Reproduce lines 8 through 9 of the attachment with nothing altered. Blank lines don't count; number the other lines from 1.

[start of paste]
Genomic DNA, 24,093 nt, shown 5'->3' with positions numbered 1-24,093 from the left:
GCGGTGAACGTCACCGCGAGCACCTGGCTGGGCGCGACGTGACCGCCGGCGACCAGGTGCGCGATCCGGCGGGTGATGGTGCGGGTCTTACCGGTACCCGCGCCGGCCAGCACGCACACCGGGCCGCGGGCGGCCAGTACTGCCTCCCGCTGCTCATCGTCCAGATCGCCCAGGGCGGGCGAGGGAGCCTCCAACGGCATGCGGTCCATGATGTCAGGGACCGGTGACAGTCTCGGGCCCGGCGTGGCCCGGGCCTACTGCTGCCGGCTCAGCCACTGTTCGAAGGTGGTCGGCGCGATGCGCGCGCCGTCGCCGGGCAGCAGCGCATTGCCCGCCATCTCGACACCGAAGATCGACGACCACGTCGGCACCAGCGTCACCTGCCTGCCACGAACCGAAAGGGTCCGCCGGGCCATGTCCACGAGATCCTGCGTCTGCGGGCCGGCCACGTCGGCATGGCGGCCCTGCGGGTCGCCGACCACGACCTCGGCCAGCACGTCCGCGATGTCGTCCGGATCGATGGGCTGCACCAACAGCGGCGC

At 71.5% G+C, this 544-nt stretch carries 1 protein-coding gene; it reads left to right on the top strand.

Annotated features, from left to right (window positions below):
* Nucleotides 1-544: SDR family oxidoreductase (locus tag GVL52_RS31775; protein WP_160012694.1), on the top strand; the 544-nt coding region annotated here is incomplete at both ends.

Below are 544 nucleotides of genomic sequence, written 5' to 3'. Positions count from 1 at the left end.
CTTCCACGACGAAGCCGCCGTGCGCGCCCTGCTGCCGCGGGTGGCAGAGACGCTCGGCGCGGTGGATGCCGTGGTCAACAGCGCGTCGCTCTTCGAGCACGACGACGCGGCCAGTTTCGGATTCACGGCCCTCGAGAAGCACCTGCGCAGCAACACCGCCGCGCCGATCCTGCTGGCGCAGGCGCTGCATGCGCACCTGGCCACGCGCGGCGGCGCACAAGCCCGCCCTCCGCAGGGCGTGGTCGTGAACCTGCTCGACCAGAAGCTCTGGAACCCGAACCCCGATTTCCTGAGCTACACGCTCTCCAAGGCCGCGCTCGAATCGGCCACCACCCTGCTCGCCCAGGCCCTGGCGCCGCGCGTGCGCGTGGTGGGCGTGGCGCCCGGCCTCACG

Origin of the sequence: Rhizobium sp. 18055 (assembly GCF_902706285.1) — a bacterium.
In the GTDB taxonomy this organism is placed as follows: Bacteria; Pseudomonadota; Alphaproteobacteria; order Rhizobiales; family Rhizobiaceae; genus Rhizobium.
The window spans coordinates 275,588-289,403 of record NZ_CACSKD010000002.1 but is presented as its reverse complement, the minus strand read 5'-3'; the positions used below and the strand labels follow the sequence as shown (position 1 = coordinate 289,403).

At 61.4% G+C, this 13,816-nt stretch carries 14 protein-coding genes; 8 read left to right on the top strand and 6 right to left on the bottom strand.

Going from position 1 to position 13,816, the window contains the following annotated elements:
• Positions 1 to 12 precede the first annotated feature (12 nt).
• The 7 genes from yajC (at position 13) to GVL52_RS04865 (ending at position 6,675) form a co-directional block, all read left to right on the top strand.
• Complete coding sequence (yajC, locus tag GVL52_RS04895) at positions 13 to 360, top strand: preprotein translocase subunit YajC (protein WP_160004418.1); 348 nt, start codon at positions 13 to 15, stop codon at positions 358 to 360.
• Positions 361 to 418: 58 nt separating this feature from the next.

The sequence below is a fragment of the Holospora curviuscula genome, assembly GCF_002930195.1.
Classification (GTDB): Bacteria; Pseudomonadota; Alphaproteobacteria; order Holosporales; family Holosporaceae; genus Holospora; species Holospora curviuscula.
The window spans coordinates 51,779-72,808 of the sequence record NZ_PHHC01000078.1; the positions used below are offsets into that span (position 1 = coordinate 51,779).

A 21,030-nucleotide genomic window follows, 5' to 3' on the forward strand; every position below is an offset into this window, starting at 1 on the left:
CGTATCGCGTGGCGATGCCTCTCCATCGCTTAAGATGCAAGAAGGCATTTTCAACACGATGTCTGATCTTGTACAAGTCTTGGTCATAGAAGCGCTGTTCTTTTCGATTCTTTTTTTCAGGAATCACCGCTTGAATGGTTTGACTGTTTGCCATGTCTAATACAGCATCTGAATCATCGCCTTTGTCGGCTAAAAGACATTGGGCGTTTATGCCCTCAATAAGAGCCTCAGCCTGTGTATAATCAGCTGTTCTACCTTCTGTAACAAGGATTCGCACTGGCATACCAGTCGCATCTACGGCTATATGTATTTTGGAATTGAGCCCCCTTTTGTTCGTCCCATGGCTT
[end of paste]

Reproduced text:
Origin of the sequence: Rhizobium sp. 18055 (assembly GCF_902706285.1) — a bacterium.
In the GTDB taxonomy this organism is placed as follows: Bacteria; Pseudomonadota; Alphaproteobacteria; order Rhizobiales; family Rhizobiaceae; genus Rhizobium.